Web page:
A forensic pathologist testified Tuesday at an Oklahoma City pharmacist's murder trial that an unconscious robber could have moved after being shot in the head.
Under defense questioning, prosecution witness Chai Choi agreed Antwun “Speedy” Parker could have had involuntary movements or seizures that could have been perceived as a threat.
“That is possible,” the doctor testified at Jerome Jay Ersland's murder trial.
Testimony is set to resume at 9 a.m. Wednesday. Oklahoma County District Judge Ray C. Elliott sent jurors home early Tuesday afternoon because of approaching storms. The trial could conclude Friday.
Ersland, 59, is accused of going too far when he shot Parker five more times inside Reliable Discount Pharmacy in south Oklahoma City on May 19, 2009. He shot Parker again after chasing a second robber away, security camera recordings show.
Prosecutors contend physical evidence and the pharmacist's own actions prove Parker didn't move after the shot to the head knocked him to his back on the drugstore floor.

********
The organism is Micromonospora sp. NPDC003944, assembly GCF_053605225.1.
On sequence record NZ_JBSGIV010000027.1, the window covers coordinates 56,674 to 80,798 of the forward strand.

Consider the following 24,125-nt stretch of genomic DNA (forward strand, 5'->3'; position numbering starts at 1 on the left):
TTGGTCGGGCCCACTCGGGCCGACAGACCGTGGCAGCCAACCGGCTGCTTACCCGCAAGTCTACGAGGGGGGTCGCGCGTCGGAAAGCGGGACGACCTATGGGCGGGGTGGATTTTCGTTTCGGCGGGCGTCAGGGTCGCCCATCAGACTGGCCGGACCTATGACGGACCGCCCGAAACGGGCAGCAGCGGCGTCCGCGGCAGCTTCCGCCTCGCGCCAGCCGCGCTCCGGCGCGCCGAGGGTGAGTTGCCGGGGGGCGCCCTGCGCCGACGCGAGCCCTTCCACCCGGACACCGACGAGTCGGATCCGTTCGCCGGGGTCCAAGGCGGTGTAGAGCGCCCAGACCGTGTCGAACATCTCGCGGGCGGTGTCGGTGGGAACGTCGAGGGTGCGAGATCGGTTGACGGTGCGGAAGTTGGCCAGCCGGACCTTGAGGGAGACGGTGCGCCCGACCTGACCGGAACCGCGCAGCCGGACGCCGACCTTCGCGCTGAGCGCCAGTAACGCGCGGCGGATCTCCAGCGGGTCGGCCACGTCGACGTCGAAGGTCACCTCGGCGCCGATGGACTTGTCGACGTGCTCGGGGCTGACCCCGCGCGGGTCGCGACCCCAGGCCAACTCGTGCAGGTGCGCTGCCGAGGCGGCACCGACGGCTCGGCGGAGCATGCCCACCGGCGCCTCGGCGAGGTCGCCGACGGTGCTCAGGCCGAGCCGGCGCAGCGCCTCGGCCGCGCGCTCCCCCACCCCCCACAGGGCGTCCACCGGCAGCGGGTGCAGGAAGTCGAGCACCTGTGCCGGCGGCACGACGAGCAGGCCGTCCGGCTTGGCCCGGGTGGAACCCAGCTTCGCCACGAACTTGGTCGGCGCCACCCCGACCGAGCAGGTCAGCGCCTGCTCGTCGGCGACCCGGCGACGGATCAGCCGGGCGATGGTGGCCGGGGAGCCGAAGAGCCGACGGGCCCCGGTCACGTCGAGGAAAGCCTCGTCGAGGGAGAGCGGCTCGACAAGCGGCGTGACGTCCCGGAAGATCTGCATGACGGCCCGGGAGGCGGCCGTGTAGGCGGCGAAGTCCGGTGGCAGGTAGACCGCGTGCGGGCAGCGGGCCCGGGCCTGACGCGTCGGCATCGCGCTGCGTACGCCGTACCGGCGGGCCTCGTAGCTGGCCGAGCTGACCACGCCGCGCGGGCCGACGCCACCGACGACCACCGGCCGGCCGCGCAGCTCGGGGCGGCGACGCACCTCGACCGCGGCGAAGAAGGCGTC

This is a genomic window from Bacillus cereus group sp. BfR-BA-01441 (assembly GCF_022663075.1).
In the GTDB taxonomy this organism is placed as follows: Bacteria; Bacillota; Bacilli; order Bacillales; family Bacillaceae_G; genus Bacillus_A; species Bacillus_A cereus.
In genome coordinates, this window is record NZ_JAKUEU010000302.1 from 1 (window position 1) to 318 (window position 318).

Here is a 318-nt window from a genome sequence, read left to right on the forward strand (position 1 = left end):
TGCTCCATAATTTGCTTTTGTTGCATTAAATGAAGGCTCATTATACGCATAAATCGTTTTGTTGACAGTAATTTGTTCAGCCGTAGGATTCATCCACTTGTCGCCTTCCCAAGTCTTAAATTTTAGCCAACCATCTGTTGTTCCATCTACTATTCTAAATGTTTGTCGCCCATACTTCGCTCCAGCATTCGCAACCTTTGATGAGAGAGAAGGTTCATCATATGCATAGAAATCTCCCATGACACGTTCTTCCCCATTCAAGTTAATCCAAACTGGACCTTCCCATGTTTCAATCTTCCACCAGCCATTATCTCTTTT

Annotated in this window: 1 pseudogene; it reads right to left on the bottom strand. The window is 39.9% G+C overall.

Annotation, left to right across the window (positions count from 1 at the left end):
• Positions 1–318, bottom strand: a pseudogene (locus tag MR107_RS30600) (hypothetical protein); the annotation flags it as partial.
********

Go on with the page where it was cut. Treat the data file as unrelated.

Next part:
Defense attorneys contend Ersland bravely defended himself and two
Choi did not do the autopsy on Parker. She reviewed autopsy records in order to testify at the trial because the doctor who did do the autopsy was fired. Choi has worked in the medical examiner's office 29 years.
She told jurors Parker, 16, would have lost consciousness very quickly after being shot in the head. She said the shot sent a lead fragment into the boy's brain. She called such a brain injury probably fatal but survivable if treated properly and immediately.
She said Parker was alive when he was shot five more times in the chest and abdomen. She said blood loss from those injuries shows his heart was beating. She said the last five shots “speeded up death.”
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